The food industry and farmers are strongly affected by bacterioses in poultry and cattle, due to the high costs of antibiotic therapy and high levels of morbimortality of these animals. Moreover, the bacterioses can be caused by MDR strains, increasing the risk of therapeutic failure. The use of nanotechnology in veterinary medicine comes out with the aim to reduce the dissemination of MDR strains and consequently reduce cases of bacterioses in food-producing animals by controling and treating these diseases. Considering the analysis of the present study, it can be stated that silver nanoparticles are promising nanotechnological strategies to the control of bacterioses in poultry and cattle. However, the mechanisms of action and the clinical use of silver nanoparticles in the treatment and control of bacterioses in animals are not fully elucidated. In this view, it is clear the need for further in vivo studies of silver nanoparticles that can complement the in vitro studies previously reported.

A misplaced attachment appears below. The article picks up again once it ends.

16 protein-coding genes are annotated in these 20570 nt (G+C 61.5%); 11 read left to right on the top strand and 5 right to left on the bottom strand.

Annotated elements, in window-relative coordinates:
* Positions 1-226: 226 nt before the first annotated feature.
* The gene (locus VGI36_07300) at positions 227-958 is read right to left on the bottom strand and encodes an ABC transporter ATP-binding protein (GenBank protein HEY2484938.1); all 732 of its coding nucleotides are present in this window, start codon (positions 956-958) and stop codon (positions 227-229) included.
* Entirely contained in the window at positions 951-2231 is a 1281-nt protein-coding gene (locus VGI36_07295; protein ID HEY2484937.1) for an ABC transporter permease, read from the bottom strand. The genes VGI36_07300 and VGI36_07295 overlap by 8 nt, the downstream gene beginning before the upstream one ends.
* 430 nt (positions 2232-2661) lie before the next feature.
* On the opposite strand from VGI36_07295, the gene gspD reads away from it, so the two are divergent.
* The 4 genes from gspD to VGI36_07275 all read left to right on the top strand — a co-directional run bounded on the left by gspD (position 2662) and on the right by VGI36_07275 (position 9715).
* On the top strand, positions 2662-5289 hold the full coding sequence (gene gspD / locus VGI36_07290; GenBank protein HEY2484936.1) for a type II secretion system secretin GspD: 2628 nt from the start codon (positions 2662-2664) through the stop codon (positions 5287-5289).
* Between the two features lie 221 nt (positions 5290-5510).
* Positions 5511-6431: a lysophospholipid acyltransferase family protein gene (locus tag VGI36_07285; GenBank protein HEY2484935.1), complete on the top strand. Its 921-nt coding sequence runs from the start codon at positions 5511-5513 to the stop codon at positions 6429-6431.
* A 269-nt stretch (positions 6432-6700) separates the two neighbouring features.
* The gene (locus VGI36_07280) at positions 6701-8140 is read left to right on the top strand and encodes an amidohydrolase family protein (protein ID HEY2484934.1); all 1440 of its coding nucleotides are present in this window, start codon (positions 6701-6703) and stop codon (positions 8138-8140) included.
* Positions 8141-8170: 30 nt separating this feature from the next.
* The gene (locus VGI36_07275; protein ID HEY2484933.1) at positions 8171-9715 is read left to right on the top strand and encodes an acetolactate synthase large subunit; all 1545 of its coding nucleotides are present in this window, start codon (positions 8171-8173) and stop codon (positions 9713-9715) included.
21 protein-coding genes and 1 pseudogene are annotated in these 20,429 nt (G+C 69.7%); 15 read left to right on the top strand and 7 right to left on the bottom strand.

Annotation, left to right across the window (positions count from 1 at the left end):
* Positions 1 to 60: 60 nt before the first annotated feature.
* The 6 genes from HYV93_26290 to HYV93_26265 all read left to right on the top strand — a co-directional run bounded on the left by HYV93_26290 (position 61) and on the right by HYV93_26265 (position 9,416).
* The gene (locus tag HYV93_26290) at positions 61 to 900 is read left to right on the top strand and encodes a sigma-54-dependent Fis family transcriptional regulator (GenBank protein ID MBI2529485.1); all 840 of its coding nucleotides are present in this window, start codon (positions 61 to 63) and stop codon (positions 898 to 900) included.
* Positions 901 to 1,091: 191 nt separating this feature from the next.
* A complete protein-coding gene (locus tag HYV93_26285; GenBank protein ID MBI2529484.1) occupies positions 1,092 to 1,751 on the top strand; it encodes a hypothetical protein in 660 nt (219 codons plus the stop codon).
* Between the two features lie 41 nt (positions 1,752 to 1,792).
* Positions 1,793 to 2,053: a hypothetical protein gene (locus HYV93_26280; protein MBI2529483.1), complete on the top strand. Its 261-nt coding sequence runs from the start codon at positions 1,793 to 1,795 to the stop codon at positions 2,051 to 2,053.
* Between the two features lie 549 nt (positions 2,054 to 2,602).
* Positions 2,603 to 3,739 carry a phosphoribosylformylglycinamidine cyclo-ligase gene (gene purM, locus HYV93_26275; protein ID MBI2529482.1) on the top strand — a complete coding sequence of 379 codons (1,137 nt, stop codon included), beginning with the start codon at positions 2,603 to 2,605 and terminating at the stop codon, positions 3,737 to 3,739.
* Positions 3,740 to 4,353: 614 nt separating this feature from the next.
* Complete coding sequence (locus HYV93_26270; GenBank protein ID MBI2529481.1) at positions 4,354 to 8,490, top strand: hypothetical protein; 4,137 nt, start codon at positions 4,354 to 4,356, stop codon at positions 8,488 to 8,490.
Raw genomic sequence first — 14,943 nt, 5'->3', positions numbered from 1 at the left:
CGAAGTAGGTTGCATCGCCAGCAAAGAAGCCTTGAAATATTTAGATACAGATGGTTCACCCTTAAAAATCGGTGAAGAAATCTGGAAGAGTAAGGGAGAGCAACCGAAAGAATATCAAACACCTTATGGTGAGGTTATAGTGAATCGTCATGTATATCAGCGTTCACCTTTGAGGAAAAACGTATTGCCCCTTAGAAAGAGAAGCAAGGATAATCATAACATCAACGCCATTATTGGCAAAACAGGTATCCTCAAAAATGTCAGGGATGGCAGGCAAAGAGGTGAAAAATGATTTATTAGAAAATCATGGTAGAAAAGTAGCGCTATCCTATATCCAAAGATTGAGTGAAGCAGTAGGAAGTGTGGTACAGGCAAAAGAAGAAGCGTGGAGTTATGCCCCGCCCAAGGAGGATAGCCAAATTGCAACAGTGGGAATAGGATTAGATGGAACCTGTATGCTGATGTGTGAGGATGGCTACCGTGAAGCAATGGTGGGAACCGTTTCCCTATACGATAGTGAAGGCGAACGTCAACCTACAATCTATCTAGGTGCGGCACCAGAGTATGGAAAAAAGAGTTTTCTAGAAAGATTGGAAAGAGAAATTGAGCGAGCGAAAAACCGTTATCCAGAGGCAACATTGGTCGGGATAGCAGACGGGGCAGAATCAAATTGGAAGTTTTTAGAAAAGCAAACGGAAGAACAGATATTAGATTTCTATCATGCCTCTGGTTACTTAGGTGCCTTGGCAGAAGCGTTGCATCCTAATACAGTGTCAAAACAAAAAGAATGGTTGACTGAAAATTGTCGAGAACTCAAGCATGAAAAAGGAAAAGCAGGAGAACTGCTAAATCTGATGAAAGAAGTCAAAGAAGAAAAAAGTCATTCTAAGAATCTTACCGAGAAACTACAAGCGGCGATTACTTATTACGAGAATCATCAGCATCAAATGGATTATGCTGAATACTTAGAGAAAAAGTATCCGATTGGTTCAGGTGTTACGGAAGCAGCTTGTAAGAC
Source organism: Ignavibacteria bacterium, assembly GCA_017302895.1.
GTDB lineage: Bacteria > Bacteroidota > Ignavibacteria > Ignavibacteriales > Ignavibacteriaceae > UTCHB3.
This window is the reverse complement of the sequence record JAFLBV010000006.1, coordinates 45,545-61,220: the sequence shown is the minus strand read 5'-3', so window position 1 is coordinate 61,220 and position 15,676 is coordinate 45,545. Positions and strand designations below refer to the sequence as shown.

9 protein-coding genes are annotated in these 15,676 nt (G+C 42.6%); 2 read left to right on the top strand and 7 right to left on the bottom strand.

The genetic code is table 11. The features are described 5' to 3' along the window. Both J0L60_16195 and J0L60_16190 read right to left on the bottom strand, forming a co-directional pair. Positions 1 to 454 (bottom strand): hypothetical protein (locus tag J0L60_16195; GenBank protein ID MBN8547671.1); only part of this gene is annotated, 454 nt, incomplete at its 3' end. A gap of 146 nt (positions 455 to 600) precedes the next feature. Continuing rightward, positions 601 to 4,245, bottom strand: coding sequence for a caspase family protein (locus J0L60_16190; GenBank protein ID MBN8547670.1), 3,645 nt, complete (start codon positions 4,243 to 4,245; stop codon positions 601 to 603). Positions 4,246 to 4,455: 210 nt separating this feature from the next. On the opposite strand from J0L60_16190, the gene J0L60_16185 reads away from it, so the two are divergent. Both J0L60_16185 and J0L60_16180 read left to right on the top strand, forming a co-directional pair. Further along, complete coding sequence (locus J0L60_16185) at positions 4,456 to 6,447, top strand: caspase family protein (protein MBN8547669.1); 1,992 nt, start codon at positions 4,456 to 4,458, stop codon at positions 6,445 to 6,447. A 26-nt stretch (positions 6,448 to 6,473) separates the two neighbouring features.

SD Costa-Junior and LAA Campos thank the National Council for Scientific and Technological Development (CNPq) for a MSc and PhD scholarships, respectively. This study was funded by Foundation of Support for Science and Technology of the State of Pernambuco (FACEPE) [APQ-0814-4.03/17].